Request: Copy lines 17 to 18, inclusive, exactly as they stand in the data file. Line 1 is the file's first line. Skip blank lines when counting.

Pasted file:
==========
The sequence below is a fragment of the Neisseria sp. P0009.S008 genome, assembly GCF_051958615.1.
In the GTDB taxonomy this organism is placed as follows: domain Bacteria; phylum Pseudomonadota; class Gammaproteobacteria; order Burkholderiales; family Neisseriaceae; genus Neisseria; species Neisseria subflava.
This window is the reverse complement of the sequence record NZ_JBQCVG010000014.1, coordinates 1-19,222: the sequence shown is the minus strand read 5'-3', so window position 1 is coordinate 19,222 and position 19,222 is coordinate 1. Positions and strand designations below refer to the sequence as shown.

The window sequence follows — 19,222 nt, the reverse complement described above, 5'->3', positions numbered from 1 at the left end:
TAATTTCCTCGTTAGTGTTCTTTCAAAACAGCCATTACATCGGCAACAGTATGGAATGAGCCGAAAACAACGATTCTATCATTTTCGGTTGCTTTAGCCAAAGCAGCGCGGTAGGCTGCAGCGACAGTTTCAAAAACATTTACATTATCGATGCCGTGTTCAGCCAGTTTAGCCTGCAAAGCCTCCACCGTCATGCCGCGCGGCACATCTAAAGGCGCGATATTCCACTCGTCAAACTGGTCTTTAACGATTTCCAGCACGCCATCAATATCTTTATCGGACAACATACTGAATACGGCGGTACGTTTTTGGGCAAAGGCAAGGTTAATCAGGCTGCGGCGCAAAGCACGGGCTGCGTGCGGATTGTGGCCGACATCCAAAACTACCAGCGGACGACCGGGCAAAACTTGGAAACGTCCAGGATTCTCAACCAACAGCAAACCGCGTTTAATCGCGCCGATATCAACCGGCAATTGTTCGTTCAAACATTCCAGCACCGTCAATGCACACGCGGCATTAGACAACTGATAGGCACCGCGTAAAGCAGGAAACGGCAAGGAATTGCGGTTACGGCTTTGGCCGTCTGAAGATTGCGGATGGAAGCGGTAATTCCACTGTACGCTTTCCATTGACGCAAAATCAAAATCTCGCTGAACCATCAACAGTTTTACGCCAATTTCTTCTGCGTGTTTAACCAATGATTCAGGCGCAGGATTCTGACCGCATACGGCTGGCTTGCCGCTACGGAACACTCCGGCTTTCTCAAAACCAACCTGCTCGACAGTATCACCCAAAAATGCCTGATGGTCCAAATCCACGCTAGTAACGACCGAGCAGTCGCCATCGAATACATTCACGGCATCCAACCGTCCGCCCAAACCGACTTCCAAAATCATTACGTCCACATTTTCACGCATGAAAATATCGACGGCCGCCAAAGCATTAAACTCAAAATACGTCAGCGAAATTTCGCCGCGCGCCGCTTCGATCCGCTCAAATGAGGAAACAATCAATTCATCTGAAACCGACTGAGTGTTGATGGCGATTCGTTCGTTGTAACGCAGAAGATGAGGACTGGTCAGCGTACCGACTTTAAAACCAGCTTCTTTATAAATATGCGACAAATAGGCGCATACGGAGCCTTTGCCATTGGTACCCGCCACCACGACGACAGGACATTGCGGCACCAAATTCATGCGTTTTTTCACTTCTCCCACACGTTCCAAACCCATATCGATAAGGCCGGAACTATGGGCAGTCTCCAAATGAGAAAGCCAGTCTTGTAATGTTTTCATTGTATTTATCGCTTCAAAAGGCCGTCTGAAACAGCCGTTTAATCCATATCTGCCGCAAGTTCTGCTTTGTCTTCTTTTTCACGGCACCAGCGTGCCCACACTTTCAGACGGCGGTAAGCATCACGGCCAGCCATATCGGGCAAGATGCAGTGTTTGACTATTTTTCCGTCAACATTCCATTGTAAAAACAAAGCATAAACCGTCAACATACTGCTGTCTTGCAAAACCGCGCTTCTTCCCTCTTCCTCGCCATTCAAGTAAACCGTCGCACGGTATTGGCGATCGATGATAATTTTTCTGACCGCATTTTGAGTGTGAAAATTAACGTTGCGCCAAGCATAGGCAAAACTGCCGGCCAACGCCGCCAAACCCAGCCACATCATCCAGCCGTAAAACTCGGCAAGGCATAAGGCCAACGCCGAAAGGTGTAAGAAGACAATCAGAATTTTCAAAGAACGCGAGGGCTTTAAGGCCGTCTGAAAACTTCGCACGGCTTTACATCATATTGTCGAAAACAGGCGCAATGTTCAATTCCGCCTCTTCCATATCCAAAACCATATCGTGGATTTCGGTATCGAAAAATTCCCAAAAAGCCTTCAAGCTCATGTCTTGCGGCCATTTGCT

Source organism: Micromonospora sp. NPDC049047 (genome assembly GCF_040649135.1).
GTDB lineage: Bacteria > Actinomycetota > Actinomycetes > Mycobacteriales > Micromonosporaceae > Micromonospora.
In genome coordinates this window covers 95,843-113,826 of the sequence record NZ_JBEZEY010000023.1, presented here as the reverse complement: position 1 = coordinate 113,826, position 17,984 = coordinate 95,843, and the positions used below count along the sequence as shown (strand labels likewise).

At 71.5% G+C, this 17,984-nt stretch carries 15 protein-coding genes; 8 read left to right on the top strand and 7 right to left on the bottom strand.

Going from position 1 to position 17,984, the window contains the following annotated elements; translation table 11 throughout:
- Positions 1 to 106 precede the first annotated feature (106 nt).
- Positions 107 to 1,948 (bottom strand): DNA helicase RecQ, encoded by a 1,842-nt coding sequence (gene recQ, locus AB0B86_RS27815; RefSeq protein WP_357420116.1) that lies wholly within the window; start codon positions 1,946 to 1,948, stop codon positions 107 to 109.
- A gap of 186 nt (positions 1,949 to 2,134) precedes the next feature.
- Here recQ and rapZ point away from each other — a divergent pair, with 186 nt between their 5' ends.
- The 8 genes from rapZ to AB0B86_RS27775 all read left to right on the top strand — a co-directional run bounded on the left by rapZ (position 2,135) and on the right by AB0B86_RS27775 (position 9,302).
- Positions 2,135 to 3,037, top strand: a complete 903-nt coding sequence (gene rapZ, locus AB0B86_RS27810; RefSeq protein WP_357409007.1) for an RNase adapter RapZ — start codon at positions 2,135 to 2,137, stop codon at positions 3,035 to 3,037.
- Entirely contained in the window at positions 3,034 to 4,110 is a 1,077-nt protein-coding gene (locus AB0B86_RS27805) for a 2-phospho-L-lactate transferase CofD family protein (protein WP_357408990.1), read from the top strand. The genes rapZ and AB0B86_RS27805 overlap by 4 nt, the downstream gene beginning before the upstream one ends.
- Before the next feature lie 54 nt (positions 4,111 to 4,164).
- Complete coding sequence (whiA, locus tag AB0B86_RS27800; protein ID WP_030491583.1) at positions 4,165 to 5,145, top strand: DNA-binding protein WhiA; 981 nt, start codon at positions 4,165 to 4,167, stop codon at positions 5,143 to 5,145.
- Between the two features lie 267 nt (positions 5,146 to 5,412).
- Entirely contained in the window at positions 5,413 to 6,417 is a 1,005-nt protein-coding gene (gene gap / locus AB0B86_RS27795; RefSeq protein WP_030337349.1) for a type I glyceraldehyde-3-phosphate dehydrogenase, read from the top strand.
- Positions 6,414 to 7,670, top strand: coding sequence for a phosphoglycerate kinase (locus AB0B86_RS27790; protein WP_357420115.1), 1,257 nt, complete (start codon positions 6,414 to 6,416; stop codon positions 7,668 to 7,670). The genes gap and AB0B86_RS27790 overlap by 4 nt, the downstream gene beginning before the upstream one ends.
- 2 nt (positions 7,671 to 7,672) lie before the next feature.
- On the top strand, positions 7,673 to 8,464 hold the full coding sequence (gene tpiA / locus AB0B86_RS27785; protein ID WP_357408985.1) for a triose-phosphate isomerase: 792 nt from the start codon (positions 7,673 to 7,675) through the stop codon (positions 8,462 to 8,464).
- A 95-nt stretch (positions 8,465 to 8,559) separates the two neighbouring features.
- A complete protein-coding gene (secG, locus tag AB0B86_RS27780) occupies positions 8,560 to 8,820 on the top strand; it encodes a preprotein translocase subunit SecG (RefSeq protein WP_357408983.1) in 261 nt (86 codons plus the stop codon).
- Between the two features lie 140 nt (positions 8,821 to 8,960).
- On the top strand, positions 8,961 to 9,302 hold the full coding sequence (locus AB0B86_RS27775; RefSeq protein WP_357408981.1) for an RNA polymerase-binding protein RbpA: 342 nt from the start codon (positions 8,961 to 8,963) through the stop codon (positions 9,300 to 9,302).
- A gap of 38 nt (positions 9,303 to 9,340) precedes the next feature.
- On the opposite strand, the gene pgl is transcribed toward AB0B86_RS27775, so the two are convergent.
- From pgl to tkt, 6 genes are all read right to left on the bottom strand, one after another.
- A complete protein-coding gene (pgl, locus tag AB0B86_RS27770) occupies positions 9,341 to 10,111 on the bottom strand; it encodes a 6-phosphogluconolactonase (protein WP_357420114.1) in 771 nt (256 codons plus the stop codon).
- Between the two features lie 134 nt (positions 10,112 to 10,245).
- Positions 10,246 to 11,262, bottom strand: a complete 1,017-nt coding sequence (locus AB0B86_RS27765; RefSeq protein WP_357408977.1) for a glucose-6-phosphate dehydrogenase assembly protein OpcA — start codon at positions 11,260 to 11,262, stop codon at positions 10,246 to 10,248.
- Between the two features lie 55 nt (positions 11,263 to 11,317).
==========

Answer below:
- Entirely contained in the window at positions 3,034 to 4,110 is a 1,077-nt protein-coding gene (locus AB0B86_RS27805) for a 2-phospho-L-lactate transferase CofD family protein (protein WP_357408990.1), read from the top strand. The genes rapZ and AB0B86_RS27805 overlap by 4 nt, the downstream gene beginning before the upstream one ends.
- Before the next feature lie 54 nt (positions 4,111 to 4,164).